As I wrote in my post yesterday, you can file a caveat with any Supreme Court of British Columbia registry before probate is granted if you intend to dispute the validity of a will.
What if you are not disputing the validity of the will, but wish to apply to vary the will under the Wills Variation Act? (In British Columbia, you may apply to vary a will on the grounds that adequate provision has not been made for you by your spouse, common-law spouse or parent.)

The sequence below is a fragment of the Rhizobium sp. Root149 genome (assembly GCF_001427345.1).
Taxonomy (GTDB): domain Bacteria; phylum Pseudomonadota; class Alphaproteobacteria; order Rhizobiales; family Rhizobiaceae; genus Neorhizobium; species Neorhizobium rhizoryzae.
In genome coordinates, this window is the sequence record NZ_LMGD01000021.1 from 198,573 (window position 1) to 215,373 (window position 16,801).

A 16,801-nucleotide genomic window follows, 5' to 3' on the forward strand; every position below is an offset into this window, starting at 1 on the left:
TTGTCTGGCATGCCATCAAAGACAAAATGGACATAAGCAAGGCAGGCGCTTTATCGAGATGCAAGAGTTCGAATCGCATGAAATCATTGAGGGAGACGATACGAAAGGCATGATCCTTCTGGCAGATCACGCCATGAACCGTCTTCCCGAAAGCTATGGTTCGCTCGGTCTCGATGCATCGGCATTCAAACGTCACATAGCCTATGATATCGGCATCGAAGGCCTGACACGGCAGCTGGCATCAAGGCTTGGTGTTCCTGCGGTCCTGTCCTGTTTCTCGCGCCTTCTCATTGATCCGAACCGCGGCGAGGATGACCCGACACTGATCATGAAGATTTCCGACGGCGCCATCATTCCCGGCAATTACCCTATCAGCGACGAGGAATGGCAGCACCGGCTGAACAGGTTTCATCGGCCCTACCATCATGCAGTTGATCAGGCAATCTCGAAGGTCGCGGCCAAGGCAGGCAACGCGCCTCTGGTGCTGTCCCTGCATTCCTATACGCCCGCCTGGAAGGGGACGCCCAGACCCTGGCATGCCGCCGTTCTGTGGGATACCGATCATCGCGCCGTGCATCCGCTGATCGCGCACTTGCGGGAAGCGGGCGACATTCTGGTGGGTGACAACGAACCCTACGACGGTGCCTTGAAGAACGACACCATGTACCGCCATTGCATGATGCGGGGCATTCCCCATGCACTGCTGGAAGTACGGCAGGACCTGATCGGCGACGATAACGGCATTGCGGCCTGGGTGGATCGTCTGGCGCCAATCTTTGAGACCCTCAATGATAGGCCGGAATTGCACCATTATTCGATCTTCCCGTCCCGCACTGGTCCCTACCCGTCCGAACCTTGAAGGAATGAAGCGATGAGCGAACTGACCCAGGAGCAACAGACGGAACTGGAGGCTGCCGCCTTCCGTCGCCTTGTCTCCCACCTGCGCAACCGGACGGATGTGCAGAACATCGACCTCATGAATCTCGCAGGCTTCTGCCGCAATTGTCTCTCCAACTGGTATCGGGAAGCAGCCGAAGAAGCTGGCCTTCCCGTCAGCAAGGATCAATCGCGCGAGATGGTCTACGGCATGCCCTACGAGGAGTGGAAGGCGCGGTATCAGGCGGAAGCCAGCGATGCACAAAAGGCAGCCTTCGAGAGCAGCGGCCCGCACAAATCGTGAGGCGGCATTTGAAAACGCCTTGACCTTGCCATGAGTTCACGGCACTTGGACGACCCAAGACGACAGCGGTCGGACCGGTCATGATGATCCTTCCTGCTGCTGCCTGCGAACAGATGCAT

I have sometimes come across instances where someone making a claim under the Wills Variation Act files a caveat in a court registry. In my view, this is not appropriate. The purpose of filing a caveat with the court registry is to prevent the executor from getting a grant of probate without a trial to determine whether the will is valid. A Wills Variation Act claim is not a dispute over the validity of the will, and there is no reason for a Wills Variation Act claimant to delay probate.
Of course, if you believe that the will is invalid, and also wish to make an alternative claim under the Wills Variation Act to vary the will if the court finds that the will is valid, then you may file a caveat.